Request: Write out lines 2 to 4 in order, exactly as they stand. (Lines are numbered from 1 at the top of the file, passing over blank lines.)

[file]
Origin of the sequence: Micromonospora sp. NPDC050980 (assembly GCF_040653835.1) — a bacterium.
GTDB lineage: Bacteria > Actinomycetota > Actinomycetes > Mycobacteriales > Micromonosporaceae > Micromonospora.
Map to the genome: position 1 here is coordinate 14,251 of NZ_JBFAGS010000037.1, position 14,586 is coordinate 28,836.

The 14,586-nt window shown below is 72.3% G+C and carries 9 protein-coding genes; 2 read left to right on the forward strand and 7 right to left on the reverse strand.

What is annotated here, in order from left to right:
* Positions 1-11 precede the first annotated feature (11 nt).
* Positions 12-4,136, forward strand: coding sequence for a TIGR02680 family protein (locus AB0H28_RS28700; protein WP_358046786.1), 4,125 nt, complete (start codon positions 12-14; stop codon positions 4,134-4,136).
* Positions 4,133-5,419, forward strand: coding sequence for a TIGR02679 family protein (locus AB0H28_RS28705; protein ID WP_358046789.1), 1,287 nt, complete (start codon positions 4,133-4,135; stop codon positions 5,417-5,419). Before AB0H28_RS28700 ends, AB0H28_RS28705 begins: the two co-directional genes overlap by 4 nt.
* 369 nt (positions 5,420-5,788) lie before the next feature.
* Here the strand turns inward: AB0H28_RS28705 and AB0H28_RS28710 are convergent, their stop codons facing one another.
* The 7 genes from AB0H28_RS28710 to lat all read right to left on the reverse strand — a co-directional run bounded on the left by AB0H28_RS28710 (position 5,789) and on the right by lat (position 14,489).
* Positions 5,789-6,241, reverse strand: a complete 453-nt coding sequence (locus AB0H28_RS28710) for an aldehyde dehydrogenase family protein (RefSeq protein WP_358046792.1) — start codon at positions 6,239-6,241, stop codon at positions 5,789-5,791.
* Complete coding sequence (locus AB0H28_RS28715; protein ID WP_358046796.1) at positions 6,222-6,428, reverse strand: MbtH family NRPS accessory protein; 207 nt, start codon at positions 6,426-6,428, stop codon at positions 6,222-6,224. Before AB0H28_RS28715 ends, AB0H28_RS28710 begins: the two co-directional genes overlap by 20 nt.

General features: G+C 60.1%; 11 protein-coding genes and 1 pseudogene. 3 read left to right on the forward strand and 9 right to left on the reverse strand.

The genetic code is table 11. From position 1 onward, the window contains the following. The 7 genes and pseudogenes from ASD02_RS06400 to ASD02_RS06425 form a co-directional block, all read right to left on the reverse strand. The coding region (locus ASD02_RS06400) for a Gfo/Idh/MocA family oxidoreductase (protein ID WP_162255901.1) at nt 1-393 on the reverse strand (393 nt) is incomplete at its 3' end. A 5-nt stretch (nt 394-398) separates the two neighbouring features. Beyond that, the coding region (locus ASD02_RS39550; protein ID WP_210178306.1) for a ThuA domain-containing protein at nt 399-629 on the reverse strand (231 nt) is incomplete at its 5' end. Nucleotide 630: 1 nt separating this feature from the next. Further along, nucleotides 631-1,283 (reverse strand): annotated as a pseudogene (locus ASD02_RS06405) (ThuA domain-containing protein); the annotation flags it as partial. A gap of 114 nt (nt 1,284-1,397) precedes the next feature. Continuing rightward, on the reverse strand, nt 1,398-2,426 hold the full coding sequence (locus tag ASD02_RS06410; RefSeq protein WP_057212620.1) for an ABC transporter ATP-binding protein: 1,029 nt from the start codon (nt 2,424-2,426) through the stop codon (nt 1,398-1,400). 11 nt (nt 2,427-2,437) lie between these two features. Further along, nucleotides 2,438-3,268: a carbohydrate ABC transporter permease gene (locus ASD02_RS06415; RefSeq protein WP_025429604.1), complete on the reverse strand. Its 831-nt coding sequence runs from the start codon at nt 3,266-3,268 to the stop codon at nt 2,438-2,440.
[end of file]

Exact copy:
GTDB lineage: Bacteria > Actinomycetota > Actinomycetes > Mycobacteriales > Micromonosporaceae > Micromonospora.
Map to the genome: position 1 here is coordinate 14,251 of NZ_JBFAGS010000037.1, position 14,586 is coordinate 28,836.

The 14,586-nt window shown below is 72.3% G+C and carries 9 protein-coding genes; 2 read left to right on the forward strand and 7 right to left on the reverse strand.